There Are Bizarre New Details About The Source Of The Rolling Stone UVA Rape Story

University Virginia UVA Students Campus Phi Kappa Psi FraternityJay Paul/Getty ImagesStudents walk past the Phi Kappa Psi fraternity house on the University of Virginia campus.

Several friends of a UVA student who told Rolling Stone she was gang raped have given an extensive interview to The Washington Post that calls into question the credibility of the alleged rape victim.

The UVA student known as Jackie told Rolling Stone that a handsome upperclassman who belonged to Phi Kappa Psi had lured her to a frat party, where she was brutally gang raped by seven students.

While Rolling Stone has since backtracked on key details of the article, this latest report by The Post suggests that Jackie lied to three of her friends. Rolling Stone identified those friends as Randall, Andy, and Cindy in the article but apparently never interviewed them. Here are the main takeaways from the article:

  • Jackie’s friends suggest she made up the supposed upperclassman who lured her to the frat. UVA officials told The Post that the name Jackie gave to her friends as belonging to her date and assailant didn’t belong to anybody who had ever attended UVA, let alone belonged to the fraternity she named. A photo she texted her friend of her supposed date actually belonged to a high school classmate of hers who attended another college, according to The Post.
  • Details of the attack that she gave to her three friends differ significantly from the account in Rolling Stone. Jackie told her friends that her date had parked his car outside of his fraternity and invited her inside, where he forced her to perform oral sex on five men. Her friends, who saw her after she was allegedly attacked, said she seemed upset but not visibly injured. The Rolling Stone article said she was gang raped by seven men and left the party bloodied.
  • Last week, Jackie revealed yet another name of the date who allegedly attacked her that differed from the one she gave her friends. Last week, Jackie named another man who was supposedly her date the night she was gang raped. That name was different from the one she gave Randall, Andy, and Cindy, according to The Post. The Post located a man with a similar name who said he worked as a lifeguard the same time Jackie did but that he had never met her. He also said he did not belong to the fraternity in question.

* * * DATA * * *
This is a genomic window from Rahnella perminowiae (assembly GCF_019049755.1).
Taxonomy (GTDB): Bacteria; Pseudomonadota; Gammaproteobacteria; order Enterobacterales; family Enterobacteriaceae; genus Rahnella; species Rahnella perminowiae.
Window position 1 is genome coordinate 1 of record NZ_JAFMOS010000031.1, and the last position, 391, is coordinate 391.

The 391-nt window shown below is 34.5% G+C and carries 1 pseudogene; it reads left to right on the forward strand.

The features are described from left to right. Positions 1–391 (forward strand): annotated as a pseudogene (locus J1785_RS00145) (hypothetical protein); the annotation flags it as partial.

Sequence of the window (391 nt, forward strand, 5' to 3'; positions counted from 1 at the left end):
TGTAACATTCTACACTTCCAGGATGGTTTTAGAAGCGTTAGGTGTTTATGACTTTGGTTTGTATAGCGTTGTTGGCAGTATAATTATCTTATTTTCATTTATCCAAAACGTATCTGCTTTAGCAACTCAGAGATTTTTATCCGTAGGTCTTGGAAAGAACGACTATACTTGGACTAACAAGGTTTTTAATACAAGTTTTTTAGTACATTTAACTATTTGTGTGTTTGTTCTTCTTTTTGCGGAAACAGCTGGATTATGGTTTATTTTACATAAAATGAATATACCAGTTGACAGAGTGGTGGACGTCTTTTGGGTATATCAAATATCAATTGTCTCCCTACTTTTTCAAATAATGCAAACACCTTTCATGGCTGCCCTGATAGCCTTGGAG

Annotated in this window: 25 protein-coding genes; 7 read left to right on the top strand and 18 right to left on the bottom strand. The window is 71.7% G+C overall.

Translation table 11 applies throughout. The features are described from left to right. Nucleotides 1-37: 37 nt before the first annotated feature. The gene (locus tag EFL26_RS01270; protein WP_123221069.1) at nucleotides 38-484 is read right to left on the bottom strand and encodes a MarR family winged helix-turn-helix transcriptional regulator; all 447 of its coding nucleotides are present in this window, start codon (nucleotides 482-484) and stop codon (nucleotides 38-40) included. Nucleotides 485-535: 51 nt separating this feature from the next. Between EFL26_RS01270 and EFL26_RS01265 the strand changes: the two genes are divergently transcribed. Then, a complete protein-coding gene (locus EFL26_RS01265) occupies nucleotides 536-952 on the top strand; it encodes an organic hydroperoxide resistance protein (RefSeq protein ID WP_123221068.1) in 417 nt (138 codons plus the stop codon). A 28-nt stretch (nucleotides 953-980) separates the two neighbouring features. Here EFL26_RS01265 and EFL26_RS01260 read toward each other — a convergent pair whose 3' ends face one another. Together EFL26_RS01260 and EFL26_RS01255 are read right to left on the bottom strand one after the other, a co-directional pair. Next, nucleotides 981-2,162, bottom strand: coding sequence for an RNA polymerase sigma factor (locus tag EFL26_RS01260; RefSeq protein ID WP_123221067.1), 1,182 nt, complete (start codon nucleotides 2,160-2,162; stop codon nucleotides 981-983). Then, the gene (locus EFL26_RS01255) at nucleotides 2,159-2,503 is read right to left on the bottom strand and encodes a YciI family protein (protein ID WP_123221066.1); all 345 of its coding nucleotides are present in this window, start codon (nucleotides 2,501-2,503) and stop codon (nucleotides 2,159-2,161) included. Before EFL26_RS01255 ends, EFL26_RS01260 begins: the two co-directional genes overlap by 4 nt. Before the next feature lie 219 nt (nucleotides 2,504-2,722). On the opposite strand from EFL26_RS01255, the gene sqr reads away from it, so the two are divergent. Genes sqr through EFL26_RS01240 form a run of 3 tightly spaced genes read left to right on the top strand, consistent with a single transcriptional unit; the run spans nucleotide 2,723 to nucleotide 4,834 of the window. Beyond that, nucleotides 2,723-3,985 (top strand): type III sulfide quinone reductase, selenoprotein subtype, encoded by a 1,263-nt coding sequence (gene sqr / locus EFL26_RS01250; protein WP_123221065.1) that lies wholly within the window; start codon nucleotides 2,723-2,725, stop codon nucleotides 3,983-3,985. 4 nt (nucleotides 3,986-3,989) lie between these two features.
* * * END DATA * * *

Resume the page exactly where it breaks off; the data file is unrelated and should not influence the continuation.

The Nov. 19 article in Rolling Stone that reported Jackie’s alleged rape made national news, spurred protests at UVA, and even led the school to suspend all of its fraternities.

Since then, Rolling Stone has backtracked from the article, saying “there now appear to be discrepancies in Jackie’s account, and we have come to the conclusion that our trust in her was misplaced.”

Jackie spoke to The Post, telling the newspaper the “Rolling Stone account of her attack was truthful” but also acknowledging that “some details in the article might not be accurate.”

In apologizing for the story, Rolling Stone acknowledged discrepancies The Post found in Jackie’s accounts.

“We published the article with the firm belief that it was accurate,” Rolling Stone said. “Given all of these reports, however, we have come to the conclusion that we were mistaken in honouring Jackie’s request to not contact the alleged assaulters to get their account.”

Thirty-eight University of Virginia students reached out to Dean Nicole Eramo, head of UVA’s Sexual Misconduct Board, over alleged sexual assaults, according to Rolling Stone, and only nine of these incidents led to official complaints. Most of them “evaporated,” while only four resulted in Sexual Misconduct Board hearings.

UVA does not disclose the outcomes of the hearings, citing student privacy concerns.

Jackie told Rolling Stone she asked Eramo why the university did not disclose the outcomes and that Eramo answered: “Because nobody wants to send their daughter to the rape school.”

Read the full story at the Washington Post >

Business Insider Emails & Alerts

Site highlights each day to your inbox.

Follow Business Insider Australia on Facebook, Twitter, LinkedIn, and Instagram.

Tagged In

education-us law rape uva